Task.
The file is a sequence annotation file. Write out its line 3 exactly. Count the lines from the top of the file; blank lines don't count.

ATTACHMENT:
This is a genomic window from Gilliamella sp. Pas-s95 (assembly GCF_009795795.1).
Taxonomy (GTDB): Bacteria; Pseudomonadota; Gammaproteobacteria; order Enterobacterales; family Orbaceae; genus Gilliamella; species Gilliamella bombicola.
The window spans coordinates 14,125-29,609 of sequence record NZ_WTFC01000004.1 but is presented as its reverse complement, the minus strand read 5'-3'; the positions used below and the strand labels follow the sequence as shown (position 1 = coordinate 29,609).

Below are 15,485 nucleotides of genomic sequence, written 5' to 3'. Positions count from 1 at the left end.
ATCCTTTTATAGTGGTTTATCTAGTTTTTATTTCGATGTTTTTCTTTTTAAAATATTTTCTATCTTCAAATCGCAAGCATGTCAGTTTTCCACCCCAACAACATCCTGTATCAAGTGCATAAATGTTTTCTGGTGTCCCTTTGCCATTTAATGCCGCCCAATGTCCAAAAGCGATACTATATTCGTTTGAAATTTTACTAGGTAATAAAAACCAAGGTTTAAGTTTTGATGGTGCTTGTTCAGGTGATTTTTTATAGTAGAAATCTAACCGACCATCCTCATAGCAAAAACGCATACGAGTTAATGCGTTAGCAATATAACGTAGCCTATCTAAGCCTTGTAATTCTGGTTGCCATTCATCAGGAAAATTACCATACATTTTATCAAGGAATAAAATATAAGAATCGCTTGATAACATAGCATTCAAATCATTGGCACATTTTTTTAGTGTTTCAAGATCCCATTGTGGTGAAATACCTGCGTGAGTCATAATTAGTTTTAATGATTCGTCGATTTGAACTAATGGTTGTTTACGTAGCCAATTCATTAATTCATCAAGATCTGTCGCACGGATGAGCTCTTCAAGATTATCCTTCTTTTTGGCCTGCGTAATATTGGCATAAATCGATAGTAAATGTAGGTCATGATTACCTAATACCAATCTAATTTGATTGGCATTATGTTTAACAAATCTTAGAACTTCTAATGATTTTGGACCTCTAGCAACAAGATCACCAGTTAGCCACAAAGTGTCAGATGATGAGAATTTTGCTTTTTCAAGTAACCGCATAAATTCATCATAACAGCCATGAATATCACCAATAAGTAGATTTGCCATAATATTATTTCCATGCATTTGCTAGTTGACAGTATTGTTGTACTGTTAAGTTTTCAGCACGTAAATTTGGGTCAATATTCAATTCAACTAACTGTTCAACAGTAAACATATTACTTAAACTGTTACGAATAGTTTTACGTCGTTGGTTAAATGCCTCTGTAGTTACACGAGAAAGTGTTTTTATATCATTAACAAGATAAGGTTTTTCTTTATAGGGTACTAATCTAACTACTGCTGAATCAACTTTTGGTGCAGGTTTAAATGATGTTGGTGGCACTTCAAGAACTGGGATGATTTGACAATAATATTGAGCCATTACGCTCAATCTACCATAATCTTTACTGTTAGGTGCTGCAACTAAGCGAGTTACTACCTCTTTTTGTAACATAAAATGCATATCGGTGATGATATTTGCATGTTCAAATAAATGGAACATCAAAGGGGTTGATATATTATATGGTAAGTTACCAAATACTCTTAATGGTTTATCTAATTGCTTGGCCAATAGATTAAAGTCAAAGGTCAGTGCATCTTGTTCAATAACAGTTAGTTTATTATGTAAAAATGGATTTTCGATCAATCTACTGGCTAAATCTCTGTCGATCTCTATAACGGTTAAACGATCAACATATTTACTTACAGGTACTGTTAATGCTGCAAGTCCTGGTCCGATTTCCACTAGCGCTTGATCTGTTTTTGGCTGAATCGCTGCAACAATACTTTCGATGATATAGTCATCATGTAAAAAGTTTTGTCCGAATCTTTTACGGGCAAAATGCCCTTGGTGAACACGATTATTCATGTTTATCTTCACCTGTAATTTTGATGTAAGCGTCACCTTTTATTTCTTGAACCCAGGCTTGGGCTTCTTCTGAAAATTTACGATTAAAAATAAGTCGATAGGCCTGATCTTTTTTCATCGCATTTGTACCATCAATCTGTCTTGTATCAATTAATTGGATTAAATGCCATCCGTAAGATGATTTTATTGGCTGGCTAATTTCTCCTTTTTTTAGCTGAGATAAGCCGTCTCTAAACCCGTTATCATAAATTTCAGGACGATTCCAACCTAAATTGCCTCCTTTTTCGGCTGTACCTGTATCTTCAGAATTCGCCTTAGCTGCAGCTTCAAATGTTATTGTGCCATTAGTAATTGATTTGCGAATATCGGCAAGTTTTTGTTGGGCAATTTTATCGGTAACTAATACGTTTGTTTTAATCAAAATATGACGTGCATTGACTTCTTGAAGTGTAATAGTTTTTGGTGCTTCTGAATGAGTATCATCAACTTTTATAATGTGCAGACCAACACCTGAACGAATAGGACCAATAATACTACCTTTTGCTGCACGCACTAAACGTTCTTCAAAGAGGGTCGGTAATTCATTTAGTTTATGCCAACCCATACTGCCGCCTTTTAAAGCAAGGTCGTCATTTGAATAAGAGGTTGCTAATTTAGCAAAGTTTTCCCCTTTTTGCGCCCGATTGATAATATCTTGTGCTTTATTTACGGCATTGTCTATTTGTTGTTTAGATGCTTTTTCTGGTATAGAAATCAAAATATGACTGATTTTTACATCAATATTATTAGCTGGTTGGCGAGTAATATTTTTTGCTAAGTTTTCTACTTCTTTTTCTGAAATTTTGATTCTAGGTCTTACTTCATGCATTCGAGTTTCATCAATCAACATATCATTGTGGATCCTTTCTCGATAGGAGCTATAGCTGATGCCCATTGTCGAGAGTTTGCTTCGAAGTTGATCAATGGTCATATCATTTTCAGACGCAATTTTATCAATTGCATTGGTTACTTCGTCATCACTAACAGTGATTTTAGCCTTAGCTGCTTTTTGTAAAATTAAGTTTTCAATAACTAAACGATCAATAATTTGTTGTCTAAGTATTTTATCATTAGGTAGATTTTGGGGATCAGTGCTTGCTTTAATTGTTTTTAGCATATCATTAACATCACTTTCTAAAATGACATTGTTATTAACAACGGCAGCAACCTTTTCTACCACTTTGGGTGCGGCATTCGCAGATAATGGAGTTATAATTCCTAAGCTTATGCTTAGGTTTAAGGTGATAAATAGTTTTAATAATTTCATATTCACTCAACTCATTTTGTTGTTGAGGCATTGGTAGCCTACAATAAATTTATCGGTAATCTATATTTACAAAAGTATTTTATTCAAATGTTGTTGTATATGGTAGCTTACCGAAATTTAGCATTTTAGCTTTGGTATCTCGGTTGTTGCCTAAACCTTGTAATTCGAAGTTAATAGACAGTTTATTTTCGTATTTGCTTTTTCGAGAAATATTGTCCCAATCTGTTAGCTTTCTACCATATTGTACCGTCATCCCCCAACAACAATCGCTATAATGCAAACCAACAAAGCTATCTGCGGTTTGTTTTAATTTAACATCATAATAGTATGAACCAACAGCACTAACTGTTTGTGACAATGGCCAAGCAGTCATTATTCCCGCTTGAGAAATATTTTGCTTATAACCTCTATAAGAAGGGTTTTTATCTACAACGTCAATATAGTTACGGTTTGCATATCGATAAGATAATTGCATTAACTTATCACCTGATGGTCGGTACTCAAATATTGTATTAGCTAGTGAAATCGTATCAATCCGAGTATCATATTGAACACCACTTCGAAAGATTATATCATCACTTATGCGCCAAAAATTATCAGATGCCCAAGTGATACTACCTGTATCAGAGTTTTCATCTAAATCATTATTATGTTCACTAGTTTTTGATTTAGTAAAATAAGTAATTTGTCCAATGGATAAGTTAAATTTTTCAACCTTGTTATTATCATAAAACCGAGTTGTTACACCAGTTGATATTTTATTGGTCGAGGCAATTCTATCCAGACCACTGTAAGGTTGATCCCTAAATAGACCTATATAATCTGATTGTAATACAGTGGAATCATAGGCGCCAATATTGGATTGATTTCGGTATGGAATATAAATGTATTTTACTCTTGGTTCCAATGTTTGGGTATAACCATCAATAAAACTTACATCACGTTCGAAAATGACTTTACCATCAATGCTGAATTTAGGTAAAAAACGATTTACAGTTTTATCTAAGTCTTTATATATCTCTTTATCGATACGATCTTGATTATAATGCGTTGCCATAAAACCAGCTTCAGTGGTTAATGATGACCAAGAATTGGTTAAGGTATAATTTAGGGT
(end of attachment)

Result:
The window spans coordinates 14,125-29,609 of sequence record NZ_WTFC01000004.1 but is presented as its reverse complement, the minus strand read 5'-3'; the positions used below and the strand labels follow the sequence as shown (position 1 = coordinate 29,609).